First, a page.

Home / Timeline Stories / California Reads The Grapes of Wrath

California Reads The Grapes of Wrath

“This is the beginning—from ‘I’ to ‘we’” is how Steinbeck describes the Joad’s family journey along Route 66 to California as that “western land nervous under the beginning change” in The Grapes of Wrath. In keeping with this spirit of collective awareness, the council launched its first project under the new California Stories initiative: California Reads: Reading The Grapes of Wrath (RTGOW) in 2002, bringing Californians across the state together to read and discuss this powerful book in honor of the centenary of John Steinbeck’s birth.

Although the organization had previously organized large-scale reading and discussion programs, this was its most ambitious effort to date. In collaboration with the California Center for the Book, a statewide reading promotion organization affiliated with the Library of Congress, with the generous support of the California State Library, the project enabled the presentation of over 800 events around the state during a six-month period. Over 160 public libraries participated in RTGOW, providing reading and discussion programs, film screenings, live performances, depression-era dinners, poetry slams, writing workshops, exhibits, and oral history projects to their communities developed with funding and resources provided by the council. Book discussions took place in six languages other than English, including Arabic, Vietnamese, and Korean, as well as Spanish, Japanese, and Mandarin.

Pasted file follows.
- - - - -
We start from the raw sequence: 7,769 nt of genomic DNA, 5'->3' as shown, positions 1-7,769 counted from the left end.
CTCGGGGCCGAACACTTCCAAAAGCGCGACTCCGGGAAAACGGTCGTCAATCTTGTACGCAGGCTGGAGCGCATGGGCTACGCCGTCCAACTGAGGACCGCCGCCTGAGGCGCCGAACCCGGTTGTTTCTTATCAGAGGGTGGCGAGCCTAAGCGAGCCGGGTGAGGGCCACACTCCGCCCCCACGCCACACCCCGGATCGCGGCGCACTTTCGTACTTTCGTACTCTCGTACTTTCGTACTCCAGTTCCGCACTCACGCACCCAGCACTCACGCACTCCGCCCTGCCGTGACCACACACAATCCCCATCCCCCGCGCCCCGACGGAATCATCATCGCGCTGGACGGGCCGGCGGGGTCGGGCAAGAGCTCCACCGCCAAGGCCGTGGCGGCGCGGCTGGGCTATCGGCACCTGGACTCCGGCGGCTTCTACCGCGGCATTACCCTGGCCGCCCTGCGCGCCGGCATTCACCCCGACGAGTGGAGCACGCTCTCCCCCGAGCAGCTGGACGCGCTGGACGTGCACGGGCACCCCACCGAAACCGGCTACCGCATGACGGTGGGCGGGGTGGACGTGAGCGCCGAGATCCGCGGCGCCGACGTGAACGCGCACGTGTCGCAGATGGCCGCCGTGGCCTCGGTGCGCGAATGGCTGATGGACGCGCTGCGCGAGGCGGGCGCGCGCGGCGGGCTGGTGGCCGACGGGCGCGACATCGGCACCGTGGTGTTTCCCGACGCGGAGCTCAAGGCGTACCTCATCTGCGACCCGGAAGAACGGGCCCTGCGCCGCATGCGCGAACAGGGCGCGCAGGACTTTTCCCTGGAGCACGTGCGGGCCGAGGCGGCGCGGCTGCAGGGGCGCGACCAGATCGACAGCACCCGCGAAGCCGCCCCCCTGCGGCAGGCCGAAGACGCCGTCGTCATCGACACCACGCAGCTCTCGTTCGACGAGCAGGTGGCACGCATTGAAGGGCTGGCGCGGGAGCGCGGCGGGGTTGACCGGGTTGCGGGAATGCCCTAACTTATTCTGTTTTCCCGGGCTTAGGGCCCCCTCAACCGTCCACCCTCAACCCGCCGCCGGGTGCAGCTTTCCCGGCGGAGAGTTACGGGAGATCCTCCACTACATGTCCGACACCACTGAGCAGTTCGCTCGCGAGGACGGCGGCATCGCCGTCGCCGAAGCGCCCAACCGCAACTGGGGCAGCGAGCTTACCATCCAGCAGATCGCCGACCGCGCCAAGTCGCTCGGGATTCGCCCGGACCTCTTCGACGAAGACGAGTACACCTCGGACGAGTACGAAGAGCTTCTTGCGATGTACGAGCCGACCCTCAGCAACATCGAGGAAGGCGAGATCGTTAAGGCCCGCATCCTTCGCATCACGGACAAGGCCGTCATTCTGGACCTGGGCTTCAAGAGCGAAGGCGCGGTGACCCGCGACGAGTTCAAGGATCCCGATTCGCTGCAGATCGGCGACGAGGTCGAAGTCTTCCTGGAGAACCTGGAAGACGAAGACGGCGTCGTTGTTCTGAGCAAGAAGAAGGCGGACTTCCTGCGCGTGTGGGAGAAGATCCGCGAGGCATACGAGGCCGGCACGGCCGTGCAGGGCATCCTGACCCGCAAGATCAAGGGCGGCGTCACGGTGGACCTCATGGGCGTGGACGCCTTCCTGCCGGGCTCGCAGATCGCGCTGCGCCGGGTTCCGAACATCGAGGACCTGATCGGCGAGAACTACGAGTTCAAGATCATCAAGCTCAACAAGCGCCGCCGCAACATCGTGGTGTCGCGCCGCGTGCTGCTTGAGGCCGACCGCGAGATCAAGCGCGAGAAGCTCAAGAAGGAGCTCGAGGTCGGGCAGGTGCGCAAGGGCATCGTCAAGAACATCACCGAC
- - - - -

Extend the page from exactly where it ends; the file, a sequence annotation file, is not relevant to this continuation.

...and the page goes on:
Several high-profile events attracted wide attention. In Los Angeles, LA Theatre Works produced a weeklong run of Frank Galati’s Tony Award-winning play The Grapes of Wrath. In Fresno, people turned out at a Krispy Kreme doughnut shop to participate in a 24-hour read-a-thon of the novel, and in San Francisco, Studs Terkel appeared in a special CCH-sponsored evening of conversation with writer Calvin Trillin. For the first time since it was published in 1939, The Grapes of Wrath reached the bestseller list in California. Penguin Books, the publisher, was so impressed by the project’s promise they agreed to issue the first Spanish-language edition of the novel for the US market.

At a troubled time in our nation’s history, RTGOW offered an opportunity for Californians to explore the book’s enduring themes in relation to their own experiences of migration, economic insecurity, and income inequality, while encouraging them to rediscover the strength that undergirds us, “the people.”

Check Also

photo with a picture of the Schwartz Prize nominee speaker Kirsten Vega and photos from the winning program, Library Innovation Lab.

2020 National Humanities Conference Awards California Humanities the Schwartz Prize…Plus Our Conference Reflections

2020 National Humanities Conference Prize & Reflection